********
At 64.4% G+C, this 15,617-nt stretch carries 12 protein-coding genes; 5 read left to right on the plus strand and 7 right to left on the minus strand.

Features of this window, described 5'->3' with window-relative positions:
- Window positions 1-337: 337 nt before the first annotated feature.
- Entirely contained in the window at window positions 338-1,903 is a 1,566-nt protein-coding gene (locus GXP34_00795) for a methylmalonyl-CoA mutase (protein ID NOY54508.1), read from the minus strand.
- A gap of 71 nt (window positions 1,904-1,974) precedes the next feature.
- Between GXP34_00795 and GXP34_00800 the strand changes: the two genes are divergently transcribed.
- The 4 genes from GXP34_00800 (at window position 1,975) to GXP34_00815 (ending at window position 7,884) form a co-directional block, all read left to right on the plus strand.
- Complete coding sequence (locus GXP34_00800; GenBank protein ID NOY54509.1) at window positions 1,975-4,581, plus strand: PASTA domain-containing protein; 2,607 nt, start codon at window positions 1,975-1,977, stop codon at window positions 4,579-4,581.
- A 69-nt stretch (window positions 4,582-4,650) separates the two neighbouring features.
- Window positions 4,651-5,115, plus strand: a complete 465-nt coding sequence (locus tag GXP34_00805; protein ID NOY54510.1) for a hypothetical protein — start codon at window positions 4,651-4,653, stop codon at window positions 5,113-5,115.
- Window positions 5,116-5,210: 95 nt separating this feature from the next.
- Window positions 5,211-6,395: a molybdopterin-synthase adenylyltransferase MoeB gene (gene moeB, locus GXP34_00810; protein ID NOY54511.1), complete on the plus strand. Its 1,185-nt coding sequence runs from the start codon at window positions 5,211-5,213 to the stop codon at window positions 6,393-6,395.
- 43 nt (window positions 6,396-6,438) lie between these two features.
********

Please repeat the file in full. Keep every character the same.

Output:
At 64.4% G+C, this 15,617-nt stretch carries 12 protein-coding genes; 5 read left to right on the plus strand and 7 right to left on the minus strand.

Features of this window, described 5'->3' with window-relative positions:
- Window positions 1-337: 337 nt before the first annotated feature.
- Entirely contained in the window at window positions 338-1,903 is a 1,566-nt protein-coding gene (locus GXP34_00795) for a methylmalonyl-CoA mutase (protein ID NOY54508.1), read from the minus strand.
- A gap of 71 nt (window positions 1,904-1,974) precedes the next feature.
- Between GXP34_00795 and GXP34_00800 the strand changes: the two genes are divergently transcribed.
- The 4 genes from GXP34_00800 (at window position 1,975) to GXP34_00815 (ending at window position 7,884) form a co-directional block, all read left to right on the plus strand.
- Complete coding sequence (locus GXP34_00800; GenBank protein ID NOY54509.1) at window positions 1,975-4,581, plus strand: PASTA domain-containing protein; 2,607 nt, start codon at window positions 1,975-1,977, stop codon at window positions 4,579-4,581.
- A 69-nt stretch (window positions 4,582-4,650) separates the two neighbouring features.
- Window positions 4,651-5,115, plus strand: a complete 465-nt coding sequence (locus tag GXP34_00805; protein ID NOY54510.1) for a hypothetical protein — start codon at window positions 4,651-4,653, stop codon at window positions 5,113-5,115.
- Window positions 5,116-5,210: 95 nt separating this feature from the next.
- Window positions 5,211-6,395: a molybdopterin-synthase adenylyltransferase MoeB gene (gene moeB, locus GXP34_00810; protein ID NOY54511.1), complete on the plus strand. Its 1,185-nt coding sequence runs from the start codon at window positions 5,211-5,213 to the stop codon at window positions 6,393-6,395.
- 43 nt (window positions 6,396-6,438) lie between these two features.